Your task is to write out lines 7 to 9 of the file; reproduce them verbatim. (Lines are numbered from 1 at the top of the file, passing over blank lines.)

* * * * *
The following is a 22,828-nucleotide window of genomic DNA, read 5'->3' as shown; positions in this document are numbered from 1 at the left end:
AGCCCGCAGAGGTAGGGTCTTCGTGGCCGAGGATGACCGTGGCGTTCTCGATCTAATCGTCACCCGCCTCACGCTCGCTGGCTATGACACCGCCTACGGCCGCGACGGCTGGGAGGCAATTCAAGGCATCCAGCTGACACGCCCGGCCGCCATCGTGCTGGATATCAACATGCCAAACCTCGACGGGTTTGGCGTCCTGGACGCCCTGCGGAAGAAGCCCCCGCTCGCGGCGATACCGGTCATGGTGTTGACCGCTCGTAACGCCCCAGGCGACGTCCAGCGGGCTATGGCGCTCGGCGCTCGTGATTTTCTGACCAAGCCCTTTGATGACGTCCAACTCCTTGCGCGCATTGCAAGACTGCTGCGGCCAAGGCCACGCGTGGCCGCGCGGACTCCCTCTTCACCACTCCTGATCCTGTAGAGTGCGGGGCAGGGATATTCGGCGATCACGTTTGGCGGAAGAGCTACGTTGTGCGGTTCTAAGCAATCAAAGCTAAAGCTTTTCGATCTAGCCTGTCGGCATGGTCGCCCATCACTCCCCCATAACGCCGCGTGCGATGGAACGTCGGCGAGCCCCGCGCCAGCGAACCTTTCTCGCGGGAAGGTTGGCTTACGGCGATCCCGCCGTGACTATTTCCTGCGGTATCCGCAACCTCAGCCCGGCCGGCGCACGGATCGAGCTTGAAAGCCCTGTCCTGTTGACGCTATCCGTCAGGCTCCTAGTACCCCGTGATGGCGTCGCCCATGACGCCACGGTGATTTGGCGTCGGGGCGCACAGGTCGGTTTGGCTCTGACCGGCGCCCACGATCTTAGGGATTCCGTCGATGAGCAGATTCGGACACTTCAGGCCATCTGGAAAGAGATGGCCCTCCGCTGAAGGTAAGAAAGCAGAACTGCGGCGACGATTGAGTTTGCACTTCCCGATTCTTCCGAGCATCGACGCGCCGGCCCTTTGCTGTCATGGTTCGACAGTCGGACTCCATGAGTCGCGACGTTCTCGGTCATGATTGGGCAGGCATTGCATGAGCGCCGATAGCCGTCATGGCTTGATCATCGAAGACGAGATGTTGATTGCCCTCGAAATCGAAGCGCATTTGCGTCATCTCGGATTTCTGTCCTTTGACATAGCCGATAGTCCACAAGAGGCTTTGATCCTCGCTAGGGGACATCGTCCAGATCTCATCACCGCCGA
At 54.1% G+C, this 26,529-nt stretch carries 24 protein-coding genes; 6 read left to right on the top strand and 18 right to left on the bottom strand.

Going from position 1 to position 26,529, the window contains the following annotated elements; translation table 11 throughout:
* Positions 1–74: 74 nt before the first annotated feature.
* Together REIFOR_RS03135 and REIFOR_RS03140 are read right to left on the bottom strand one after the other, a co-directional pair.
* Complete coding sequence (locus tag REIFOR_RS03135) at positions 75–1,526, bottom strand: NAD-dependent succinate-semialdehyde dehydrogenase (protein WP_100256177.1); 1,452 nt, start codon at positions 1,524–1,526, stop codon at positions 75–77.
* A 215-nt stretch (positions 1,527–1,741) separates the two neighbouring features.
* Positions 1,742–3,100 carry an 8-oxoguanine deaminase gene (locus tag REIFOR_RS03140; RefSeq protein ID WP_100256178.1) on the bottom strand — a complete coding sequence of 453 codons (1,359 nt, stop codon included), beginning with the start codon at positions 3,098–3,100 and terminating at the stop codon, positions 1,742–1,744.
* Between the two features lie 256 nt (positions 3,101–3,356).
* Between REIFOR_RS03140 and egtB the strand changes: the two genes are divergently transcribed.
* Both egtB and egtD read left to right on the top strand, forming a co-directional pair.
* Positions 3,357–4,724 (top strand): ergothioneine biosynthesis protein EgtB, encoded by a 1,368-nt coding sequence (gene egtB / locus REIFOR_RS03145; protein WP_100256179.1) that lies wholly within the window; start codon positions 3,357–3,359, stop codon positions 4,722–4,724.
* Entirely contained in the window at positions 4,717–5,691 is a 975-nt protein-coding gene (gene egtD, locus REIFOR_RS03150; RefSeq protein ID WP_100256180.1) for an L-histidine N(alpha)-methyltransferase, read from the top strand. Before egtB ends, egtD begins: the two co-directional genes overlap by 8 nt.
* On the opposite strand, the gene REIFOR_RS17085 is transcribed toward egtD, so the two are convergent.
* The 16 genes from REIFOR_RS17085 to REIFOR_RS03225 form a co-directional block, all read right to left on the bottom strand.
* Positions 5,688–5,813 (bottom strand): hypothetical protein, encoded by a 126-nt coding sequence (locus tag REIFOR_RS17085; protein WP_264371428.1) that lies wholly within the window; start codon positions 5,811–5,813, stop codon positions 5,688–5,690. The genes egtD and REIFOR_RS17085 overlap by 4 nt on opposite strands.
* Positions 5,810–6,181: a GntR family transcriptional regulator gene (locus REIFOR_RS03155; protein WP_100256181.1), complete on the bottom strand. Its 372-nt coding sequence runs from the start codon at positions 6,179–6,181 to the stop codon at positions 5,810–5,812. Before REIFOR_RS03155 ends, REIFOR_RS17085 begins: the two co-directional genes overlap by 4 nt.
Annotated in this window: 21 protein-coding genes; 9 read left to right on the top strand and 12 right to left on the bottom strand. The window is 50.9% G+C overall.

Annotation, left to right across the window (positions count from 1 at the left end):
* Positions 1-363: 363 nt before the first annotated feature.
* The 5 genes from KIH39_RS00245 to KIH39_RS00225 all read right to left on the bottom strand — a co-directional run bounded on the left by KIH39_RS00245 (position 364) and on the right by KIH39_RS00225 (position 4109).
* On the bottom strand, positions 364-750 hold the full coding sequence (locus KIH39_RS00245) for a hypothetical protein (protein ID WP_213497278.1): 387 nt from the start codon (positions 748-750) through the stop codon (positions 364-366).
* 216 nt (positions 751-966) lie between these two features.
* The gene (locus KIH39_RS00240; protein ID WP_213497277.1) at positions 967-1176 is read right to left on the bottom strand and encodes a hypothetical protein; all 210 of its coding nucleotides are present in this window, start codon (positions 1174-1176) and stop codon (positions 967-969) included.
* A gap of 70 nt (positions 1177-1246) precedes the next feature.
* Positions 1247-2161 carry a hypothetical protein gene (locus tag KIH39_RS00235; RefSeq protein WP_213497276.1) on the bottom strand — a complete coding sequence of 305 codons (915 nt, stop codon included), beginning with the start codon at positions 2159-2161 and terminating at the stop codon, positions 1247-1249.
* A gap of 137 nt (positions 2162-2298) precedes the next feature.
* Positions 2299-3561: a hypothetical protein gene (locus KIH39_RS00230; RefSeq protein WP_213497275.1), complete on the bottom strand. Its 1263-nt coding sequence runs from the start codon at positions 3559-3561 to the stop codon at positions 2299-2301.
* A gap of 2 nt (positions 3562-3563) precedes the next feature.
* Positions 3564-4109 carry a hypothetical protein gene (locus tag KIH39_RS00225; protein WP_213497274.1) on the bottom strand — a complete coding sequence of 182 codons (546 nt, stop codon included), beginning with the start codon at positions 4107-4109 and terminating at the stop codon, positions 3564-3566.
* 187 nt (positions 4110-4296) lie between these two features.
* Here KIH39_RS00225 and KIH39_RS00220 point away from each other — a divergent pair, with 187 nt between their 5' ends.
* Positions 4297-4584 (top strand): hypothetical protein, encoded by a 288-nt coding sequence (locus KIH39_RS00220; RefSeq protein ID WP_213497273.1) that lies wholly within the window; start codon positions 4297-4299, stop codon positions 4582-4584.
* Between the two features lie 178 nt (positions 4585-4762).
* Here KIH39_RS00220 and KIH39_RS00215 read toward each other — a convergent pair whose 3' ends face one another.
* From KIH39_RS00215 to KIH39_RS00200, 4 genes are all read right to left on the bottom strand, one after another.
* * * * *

* Complete coding sequence (locus tag REIFOR_RS03135) at positions 75–1,526, bottom strand: NAD-dependent succinate-semialdehyde dehydrogenase (protein WP_100256177.1); 1,452 nt, start codon at positions 1,524–1,526, stop codon at positions 75–77.
* A 215-nt stretch (positions 1,527–1,741) separates the two neighbouring features.
* Positions 1,742–3,100 carry an 8-oxoguanine deaminase gene (locus tag REIFOR_RS03140; RefSeq protein ID WP_100256178.1) on the bottom strand — a complete coding sequence of 453 codons (1,359 nt, stop codon included), beginning with the start codon at positions 3,098–3,100 and terminating at the stop codon, positions 1,742–1,744.